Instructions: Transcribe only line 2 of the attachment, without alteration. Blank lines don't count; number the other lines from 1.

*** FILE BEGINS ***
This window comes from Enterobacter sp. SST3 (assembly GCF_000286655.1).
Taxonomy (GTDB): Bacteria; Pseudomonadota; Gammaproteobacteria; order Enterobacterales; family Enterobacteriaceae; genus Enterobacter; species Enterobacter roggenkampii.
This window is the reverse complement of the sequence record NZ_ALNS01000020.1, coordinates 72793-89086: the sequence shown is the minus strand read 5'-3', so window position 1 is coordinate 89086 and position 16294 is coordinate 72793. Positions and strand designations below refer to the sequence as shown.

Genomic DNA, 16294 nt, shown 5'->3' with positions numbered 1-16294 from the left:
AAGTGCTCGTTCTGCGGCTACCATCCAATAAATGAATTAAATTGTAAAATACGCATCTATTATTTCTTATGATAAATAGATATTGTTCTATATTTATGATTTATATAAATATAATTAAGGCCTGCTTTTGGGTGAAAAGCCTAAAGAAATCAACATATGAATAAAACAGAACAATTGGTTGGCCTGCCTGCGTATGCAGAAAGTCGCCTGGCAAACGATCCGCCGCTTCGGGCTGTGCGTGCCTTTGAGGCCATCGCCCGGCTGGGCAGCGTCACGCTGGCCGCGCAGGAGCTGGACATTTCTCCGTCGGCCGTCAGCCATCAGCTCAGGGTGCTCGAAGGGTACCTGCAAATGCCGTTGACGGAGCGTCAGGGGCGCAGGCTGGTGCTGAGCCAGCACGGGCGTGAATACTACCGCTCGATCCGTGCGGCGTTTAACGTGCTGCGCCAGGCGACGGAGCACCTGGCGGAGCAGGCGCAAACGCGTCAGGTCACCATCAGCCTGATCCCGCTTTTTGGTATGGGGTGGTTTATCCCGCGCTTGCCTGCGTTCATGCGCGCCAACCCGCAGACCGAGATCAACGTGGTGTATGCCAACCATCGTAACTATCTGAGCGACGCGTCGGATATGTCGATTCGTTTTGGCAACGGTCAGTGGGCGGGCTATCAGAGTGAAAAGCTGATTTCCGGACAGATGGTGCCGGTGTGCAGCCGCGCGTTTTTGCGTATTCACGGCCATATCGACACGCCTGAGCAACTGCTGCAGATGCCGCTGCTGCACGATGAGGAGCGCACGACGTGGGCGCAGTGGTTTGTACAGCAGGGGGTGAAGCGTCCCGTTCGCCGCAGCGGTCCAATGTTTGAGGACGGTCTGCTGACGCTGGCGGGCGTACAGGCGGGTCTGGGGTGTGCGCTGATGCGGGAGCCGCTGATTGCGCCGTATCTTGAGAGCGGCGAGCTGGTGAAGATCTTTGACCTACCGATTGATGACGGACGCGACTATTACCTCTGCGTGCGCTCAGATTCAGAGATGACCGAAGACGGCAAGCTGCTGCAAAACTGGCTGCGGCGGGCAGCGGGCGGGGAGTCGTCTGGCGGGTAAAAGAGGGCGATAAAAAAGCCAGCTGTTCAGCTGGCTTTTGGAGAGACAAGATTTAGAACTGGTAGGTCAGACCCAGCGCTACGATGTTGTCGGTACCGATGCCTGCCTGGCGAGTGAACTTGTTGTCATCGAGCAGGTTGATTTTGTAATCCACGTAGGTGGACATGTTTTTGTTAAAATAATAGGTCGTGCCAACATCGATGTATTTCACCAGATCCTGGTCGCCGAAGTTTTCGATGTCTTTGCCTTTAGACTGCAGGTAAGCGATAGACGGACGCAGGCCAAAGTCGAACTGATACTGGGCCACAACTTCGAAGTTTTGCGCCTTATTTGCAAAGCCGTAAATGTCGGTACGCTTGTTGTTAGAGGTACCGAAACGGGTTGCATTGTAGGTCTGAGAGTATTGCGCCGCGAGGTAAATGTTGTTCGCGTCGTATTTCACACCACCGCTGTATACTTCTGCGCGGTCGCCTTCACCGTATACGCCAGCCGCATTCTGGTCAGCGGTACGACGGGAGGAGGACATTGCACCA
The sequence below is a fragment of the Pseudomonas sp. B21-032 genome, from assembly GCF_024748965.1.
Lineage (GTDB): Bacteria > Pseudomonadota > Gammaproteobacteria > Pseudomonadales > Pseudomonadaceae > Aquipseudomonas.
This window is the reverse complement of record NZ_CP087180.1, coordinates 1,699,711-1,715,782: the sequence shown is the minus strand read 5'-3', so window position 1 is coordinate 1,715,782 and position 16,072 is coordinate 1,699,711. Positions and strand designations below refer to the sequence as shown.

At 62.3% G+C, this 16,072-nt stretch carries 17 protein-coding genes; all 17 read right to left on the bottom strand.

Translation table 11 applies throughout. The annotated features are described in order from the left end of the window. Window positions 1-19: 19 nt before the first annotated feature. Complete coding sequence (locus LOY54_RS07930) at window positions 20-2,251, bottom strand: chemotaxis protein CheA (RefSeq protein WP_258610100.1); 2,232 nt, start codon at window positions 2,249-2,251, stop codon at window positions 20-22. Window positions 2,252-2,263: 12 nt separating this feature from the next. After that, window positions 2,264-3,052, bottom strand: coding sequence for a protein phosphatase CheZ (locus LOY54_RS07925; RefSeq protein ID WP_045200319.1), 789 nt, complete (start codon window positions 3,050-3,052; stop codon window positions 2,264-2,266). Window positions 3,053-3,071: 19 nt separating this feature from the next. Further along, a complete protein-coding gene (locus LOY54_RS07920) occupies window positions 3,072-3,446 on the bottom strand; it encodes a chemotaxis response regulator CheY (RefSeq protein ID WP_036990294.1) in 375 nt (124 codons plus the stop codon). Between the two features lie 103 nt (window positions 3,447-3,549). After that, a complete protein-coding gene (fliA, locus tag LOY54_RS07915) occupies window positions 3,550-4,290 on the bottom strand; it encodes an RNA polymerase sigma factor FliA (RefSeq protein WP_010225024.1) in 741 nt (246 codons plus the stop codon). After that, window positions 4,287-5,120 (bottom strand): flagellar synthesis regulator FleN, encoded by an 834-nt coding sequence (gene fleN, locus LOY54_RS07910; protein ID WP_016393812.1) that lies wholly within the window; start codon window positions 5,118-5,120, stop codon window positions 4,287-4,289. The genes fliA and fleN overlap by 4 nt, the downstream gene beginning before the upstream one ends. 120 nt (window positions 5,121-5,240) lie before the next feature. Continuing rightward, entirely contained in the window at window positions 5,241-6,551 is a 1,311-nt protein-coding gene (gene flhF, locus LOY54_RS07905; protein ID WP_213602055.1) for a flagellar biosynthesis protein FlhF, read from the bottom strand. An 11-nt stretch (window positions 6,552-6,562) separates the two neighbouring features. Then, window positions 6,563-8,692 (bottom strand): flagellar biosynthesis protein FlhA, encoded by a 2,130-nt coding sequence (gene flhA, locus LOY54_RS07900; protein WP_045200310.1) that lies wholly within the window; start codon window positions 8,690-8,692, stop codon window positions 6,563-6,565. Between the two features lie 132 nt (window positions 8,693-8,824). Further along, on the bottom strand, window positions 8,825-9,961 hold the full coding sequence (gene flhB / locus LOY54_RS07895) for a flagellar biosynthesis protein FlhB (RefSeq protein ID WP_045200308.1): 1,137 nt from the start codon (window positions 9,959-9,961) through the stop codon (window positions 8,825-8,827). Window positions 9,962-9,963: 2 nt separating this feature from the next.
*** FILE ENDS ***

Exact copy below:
Taxonomy (GTDB): Bacteria; Pseudomonadota; Gammaproteobacteria; order Enterobacterales; family Enterobacteriaceae; genus Enterobacter; species Enterobacter roggenkampii.